Police release chilling 911 call from man allegedly kidnapped by 'Black Hammer' cult
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After being established in Atlanta in 2019, the Black Hammer Party made a name for itself as a Black nationalist organization that espouses anti-colonialist, antisemitic, and even far-right views. The group's leader, 36-year-old Augustus Claudius Romain Jr., who goes by Gazi Kodzo, was arrested last month along with 21-year-old Xavier “Keno” Rushin, The Atlanta Journal-Constitution reports.

Kodzo and Rushin are accused of holding two men at gunpoint inside the group’s headquarters in Fayetteville while Kodzo forcibly sodomized one of them. When police responded to a 911 call from inside the house from someone claiming they had been kidnapped by the group, they found 18-year-old Amonte “AP” Adams, dead, reportedly from a self-inflicted gunshot wound.

Defectors from the group tell AJC that Kodzo "was building an abusive, social media-centered cult of personality, promoting Kodzo’s image and propaganda out on Facebook, YouTube, Twitter, Instagram and TikTok as well as the group’s own webpage." The defectors say they were forced to work long hours and badgered by Kodzo's fits of rage while armed security guards kept an eye on them.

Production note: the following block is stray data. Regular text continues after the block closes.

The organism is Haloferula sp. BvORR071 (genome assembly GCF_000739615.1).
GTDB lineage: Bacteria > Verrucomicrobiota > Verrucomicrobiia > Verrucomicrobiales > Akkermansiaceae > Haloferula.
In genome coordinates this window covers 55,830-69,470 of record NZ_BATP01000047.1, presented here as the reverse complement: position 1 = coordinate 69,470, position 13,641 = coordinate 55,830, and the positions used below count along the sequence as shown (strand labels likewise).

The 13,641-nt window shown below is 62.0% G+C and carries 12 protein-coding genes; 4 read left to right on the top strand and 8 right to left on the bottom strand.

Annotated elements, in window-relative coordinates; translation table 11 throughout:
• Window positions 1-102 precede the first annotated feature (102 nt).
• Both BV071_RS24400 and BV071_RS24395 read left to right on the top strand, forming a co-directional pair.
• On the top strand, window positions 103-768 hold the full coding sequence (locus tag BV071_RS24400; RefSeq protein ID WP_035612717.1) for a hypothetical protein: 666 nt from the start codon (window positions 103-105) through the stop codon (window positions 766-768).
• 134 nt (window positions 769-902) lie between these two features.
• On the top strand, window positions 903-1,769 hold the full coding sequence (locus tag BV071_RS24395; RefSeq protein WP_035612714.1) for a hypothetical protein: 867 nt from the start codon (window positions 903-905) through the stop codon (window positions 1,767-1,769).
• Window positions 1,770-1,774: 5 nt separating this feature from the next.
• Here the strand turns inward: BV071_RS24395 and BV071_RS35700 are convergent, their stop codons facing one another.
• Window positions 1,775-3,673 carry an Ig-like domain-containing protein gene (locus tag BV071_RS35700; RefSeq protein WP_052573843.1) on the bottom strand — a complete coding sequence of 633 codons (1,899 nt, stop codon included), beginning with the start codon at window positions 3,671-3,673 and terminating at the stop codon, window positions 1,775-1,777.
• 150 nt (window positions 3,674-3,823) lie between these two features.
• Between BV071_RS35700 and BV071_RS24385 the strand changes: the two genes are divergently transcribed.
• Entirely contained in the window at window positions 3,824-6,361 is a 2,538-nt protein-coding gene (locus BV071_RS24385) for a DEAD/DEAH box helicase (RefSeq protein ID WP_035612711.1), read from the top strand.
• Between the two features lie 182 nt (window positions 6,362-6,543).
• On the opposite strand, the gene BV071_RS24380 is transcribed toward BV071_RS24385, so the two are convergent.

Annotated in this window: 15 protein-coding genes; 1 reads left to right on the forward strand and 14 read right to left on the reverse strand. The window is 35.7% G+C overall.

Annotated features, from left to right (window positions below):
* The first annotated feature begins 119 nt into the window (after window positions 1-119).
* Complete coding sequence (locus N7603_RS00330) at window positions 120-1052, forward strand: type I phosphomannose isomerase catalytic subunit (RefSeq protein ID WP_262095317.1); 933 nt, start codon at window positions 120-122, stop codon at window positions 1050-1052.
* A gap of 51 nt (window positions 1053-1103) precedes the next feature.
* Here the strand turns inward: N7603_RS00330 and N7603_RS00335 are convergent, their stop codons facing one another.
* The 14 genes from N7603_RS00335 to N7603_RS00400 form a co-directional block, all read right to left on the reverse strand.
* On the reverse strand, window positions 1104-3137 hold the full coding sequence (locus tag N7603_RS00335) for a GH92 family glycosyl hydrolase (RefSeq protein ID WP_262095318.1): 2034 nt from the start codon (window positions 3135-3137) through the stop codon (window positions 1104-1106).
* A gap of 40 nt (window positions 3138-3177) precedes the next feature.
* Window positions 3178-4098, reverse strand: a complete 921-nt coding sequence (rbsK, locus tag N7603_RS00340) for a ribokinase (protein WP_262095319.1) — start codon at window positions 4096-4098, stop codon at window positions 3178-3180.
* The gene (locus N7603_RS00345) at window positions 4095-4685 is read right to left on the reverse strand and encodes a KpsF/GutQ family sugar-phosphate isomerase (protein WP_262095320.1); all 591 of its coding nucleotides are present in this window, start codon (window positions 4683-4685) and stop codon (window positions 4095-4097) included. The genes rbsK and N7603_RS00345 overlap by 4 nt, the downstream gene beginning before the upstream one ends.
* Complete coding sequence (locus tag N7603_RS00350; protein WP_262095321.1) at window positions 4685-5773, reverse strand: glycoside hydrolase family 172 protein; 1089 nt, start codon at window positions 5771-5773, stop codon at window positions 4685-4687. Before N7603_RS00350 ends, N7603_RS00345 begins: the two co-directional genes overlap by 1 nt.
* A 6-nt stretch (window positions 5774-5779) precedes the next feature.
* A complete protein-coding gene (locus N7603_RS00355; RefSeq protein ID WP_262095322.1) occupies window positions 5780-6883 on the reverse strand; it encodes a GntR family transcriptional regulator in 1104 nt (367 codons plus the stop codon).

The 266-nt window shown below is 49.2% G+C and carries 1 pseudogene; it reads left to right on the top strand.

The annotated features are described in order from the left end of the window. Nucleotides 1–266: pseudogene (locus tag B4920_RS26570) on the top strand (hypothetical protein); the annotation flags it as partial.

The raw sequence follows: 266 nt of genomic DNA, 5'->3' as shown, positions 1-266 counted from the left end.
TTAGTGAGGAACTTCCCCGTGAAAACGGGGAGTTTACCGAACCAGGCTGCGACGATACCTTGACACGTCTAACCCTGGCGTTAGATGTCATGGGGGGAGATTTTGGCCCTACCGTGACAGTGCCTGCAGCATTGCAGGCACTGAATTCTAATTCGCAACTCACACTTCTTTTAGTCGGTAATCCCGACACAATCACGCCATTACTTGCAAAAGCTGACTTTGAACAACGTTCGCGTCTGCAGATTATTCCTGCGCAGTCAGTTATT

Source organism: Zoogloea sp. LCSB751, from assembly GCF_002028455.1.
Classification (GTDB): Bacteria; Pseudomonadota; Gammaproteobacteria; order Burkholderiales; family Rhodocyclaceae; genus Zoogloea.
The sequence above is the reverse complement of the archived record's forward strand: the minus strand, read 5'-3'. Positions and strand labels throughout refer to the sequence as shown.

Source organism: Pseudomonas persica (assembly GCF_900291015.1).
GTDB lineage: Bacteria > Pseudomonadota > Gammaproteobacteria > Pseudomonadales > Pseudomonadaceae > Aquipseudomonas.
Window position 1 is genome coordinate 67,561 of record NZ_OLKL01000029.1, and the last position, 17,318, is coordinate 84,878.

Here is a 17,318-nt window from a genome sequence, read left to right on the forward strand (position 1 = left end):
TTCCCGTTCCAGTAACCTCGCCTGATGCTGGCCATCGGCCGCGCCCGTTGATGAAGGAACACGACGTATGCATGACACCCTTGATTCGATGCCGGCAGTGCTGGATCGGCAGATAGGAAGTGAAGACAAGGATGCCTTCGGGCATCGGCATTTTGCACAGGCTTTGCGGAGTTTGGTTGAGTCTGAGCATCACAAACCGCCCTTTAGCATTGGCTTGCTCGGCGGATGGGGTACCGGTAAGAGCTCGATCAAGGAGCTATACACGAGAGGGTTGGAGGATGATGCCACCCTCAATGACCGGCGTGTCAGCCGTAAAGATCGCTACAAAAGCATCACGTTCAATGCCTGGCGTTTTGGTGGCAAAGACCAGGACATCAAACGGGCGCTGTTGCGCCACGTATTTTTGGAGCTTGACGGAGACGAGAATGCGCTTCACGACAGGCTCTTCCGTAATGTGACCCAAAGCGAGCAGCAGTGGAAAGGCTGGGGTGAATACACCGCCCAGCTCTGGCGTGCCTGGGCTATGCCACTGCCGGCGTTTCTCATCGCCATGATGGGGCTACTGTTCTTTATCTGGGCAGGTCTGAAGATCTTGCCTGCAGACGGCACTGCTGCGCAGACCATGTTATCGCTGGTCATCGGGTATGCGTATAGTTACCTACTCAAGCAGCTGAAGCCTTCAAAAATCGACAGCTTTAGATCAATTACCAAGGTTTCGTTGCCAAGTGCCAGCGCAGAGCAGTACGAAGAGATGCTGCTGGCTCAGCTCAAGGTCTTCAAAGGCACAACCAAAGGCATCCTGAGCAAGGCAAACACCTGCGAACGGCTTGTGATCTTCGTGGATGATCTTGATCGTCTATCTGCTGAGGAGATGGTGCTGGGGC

In audio of the 911 call, the alleged kidnapping victim said he and others were locked in a garage and were being watched by an armed guard.

Leader of Black Hammer Party arrested on kidnapping, assault charges www.youtube.com

“Multiple kids and me,” he said. “We are downstairs in the garage locked in chains.”

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The alleged victim begged the dispatcher to make sure police searched the garage where they were being held, saying he was taken by the group from an Amtrak station. As AJC points out, the group livestreamed its “church” meetings at Woodruff Park in downtown Atlanta "where they would hand out food, clothing, and sometimes weapons like knives to homeless people willing to sit through their proselytizing. In those meetings, Kodzo promised to bring some of them to the 'Hammer House' in Fayetteville if they agree to raise money for the group by soliciting donations."

“Do you have any weapons on you?” the 911 operator asked.

“No,” he said. “But I could die any second.”

Police have not released the identity of the alleged kidnapping victim.

In a post to the group's website, they claim the 911 call was placed by a “parasite” who the group treated well. They also claim Kodzo's arrest was part of a conspiracy by law enforcement to disrupt the group's plans to bring about a revolution. They also claim Adam didn't die by suicide, but was killed by police.

Read the full report over at The Atlanta Journal-Constitution.

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